The Nepali language has many words derived from objects, animals, places, or things that make a sound. It’s actually quite funny sometimes. These type of words are called onomatopoeia. Let’s look at some Nepali onomatopoeia today.
In the Nepali language, onomatopoeia or onomatopoeic words are called अनुकरणात्मक शब्द anukaranatmak sabda. All of it is based on sound. Just by hearing the word, you can know that its name comes from the sound it makes. Of course, knowing the correct pronunciation of the sound helps you know the word correctly as well.
There are many languages that have onomatopoeia. In English, some examples are “boing” went the ball, the “pitter-patter” of little feet, the “drip-drop” of rain, and the clap of thunder. The meanings can be easily known by the sounds they make. People can find onomatopoeia in poetry, and often in song. Don’t you believe me? Check out some of these Bollywood actors singing in the Hindi language. The onomatopoeia used is hilarious!
- Koyel Si Teri Boli When you this translate, it means the way you speak is like a Koyel or Cuckoo bird.
- Taal se taal This means to match your moves or dance to the beat. The beat itself makes a “taal” sound so the beat can be also called “taal“.
- Jhoom Barabar Jhoom The sound of swaying is called “jhoom” and to sway or turn around is also “jhoom”.
Examples Of Nepali Onomatopoeia
Onomatopoeic words are used in the Nepali language to express the sound of an object or action. For example, “टोक tok” is the sound of a clock, and “खत-खत khat-khat” is the sound of a door knock.
They are also used to express emotions or describe a situation, such as “गुदगुदी gud-gudi”, which is the feeling when someone is tickled, or “धक धक dhak-dhak”, which means the heavy beating of your heart when you are scared. Onomatopoeic words are used to make the language more interesting and expressive.
Other common examples of onomatopoeic words used in Nepali are:
|The sound of a clock||खुट खुट||Khat-Khat|
|The sound of a bell||खतरा||Khatara|
|The sound of a hammer||टक टक||Tak-tak|
|The sound of a bird chirping||चिम चिम||Chim-Chim|
|The sound of running water||भिष भिष||Bhish-Bhish|
|The sound of a vehicle horn||तुत तुत||Tut-Tut|
|The sound of a drum||धिर धिर||Dhir-Dhir|
|The sound of a whistle.||खुन खुन||Khun-Khun|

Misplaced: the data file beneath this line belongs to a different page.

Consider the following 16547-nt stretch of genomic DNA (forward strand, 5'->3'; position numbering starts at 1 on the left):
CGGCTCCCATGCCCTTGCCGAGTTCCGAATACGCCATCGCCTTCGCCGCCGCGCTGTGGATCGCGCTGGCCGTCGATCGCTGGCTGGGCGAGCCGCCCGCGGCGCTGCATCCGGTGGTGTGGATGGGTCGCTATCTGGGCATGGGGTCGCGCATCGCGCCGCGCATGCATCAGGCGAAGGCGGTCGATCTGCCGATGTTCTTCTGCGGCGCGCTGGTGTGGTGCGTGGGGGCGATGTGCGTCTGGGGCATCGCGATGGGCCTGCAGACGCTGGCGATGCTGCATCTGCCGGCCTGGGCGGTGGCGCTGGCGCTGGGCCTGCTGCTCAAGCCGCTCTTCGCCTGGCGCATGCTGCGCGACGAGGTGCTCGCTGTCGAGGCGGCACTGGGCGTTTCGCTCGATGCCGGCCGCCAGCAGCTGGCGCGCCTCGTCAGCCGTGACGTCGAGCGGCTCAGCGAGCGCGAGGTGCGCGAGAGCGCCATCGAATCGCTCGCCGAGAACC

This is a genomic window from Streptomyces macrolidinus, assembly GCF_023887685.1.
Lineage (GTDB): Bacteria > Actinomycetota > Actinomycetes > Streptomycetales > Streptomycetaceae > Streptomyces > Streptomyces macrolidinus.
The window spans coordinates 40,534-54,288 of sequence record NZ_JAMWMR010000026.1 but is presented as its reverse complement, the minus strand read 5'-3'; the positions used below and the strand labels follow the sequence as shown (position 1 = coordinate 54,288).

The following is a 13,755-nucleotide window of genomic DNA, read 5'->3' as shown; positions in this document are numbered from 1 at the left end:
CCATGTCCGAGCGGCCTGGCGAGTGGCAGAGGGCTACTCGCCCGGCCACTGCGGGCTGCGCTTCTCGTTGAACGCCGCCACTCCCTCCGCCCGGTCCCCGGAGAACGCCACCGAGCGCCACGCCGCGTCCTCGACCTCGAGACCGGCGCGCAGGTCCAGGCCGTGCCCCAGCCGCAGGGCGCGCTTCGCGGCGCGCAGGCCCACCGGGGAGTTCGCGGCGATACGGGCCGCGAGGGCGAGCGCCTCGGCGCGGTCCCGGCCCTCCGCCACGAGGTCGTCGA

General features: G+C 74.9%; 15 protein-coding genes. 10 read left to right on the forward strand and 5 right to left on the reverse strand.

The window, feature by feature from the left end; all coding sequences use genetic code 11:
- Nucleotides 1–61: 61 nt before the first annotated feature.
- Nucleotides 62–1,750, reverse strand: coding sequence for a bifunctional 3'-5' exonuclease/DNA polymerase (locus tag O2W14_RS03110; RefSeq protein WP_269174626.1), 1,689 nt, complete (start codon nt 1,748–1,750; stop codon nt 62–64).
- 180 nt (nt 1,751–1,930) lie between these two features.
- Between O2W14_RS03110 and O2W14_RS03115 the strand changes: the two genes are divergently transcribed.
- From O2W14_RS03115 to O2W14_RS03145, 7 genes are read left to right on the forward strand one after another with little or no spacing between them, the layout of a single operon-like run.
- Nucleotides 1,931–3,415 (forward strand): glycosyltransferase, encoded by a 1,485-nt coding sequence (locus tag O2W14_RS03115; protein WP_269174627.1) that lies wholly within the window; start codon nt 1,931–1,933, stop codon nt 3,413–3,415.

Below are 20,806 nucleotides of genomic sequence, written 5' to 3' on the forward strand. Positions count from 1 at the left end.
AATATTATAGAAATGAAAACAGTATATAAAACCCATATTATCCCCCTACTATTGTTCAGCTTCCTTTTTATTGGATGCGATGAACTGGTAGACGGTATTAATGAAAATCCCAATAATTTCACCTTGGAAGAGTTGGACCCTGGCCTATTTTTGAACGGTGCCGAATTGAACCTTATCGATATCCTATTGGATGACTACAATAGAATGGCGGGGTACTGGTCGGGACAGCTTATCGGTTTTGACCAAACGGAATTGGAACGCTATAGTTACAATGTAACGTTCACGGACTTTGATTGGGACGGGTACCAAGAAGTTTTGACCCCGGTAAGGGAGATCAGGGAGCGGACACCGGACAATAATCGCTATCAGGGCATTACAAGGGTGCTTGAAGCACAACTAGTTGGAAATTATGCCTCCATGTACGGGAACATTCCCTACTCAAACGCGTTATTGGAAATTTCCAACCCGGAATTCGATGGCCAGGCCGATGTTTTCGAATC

Nepali Dialects And Onomatopoeia
Most Nepali dialects are mutually intelligible and are derived from languages like Sanskrit, Pali, Prakrit, and Tibeto-Burman. There are many dialects of Nepali, which vary widely across Nepal. The most common dialect is called Nepali Ghalmi, which is spoken in the Kathmandu Valley and in parts of Central and Eastern Nepal.
Among the 100 or more dialects in Nepali, onomatopoeia is a common feature with words that imitate the sound of what they refer to. Examples include ‘मक मक mak mak’, which is the sound of a goat, and ‘तोक तोक tok tok’, which is the sound of a bird.
Nepali Onomatopoeia In Sentences
So how are onomatopoeia used in Nepali sentences? You will have fun saying these.
|The glass just fell from the table and shattered.||टेबलबाट गिलास खत्रक्क खसेको मात्र थियो, फुटिहलेछ||Ṭēbalabāṭa gilāsa khatrakka khasēkō mātra thiyō, phuṭihalēcha|
|He cleaned (made) his room.||उसले उसको कोठा चिटिक्क मिलायो||Usle usko kotha chitikka milayo|
|Ram threw water at me (making me wet!)||रामले मलाई पानी छयाप्प हान्यो||Ram le malai pani chyappa hanyo!|
|I woke up in the morning effortlessly!||आज म बिहान जुरुक्क उठेको !||Aja ma bihaana jurukka utheko!|
|Why did you purchase clothes which is too tight-fitting for you?||शरीरमा टिमिक्क हुने लुगा किन किनेको त ?||Sharir ma timikka hune luga kina kineko ta|
|The Old guy still walks like in his prime!||बुढो अहिले सम्म ठमठम हिड्ँछ||Budho ahile samma tham tham hidcha!|
|My stomach is full after eating lunch.||खाजा खाएर पेट ड्याम्म भइसक्यो||Khaja khaera pet dyamma bhaisakyo.|
Learn Nepali With Ling
It is really fun to explore conversations with these words and Nepal onomatopoeia bring in entertainment while you chat. You can learn more about sentence structure, conjunctions, telling the time, flavors and Nepali food, utensils for cooking, airport language, idioms and so much more.
Did you know – Nepal is the birthplace and essentially where Buddhism began? It is also home to the highest peak in the world, Mouth Everest. It also has 7 more mountains that are the tallest in the world. The stunning view of Nepal’s landscape is truly a sight to behold.
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